21 Apr 2017

Govt tests electric limo for Crown fleet

7:14 pm on 21 April 2017

An electric-hybrid limousine is being put through its paces to see whether it's up to the job of transporting politicians and VIPs around the country.

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Photo: RNZ / Chris Bramwell

Government chaffeurs are trialling the BMW 740Le xDrive Plug-In Hybrid vehicle to see whether they could serve as Crown cars in the future.

The government is keen to play its part in hitting its target of having 64,000 electric vehicles on the road by the end of 2021.

The Crown VIP transport fleet runs 32 diesel-powered BMW limousines, which are used to drive government ministers and other VIPs on official business.

But now BMW has lent the VIP Transport service the electric-hybrid limousine for a free trial to see whether it meets their requirements.

VIP Transport manager Steve Dyhrberg said there were some clear first impressions.

"The quietness of the car is an interesting challenge... and especially in Wellington's quite narrow streets you can't hear it coming and I know that that's proved a bit of a challenge for people driving it," he said.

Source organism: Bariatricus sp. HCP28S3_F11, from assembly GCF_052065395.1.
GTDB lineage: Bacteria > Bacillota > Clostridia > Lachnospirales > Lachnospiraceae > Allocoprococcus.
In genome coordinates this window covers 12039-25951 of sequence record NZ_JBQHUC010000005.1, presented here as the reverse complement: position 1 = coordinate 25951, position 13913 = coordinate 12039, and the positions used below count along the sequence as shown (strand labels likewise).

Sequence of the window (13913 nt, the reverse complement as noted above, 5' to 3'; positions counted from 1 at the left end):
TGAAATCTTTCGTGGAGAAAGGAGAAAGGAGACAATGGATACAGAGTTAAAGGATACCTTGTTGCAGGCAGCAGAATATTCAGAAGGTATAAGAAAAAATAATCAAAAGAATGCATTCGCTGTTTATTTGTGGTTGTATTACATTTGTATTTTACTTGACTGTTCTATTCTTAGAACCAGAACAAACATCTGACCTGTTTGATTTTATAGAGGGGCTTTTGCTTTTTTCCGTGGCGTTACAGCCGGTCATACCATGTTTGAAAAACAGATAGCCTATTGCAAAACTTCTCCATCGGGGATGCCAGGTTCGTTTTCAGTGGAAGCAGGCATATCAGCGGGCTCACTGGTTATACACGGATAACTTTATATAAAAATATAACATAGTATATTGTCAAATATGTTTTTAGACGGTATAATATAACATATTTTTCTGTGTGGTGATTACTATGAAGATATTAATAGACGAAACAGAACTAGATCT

Mr Dyhrberg said the only difference between the interior of the electric vehicle and that of the current twin-turbo diesels was an extra button to switch between power modes.

And he said it was not lacking in guts.

"The amount of brake horsepower that these cars produce is actually slightly more than the diesel - but we're certainly not going to be testing its acceleration, we don't need to know how long it takes to get from 0 to 100."

Mr Dyhrberg said they would be testing the car throughout the country.

"Our three depots are Auckland, Wellington and Christchurch and the nature of the jobs they do are quite different.

"Auckland most of the jobs are urban networks, motorways that sort of thing.

"In Wellington it's predominantly inner-city trips out and back to the airport, and down in Christchurch a lot of their trips can be rural - on open roads etc.

"We want to make sure we give each depot a good opportunity to see what [the electric vehicle] looks like."

Mr Dyhrberg said the trial would probably take another three months and then a decision would be made on whether to start introducing the electric hybrids into the VIP fleet.

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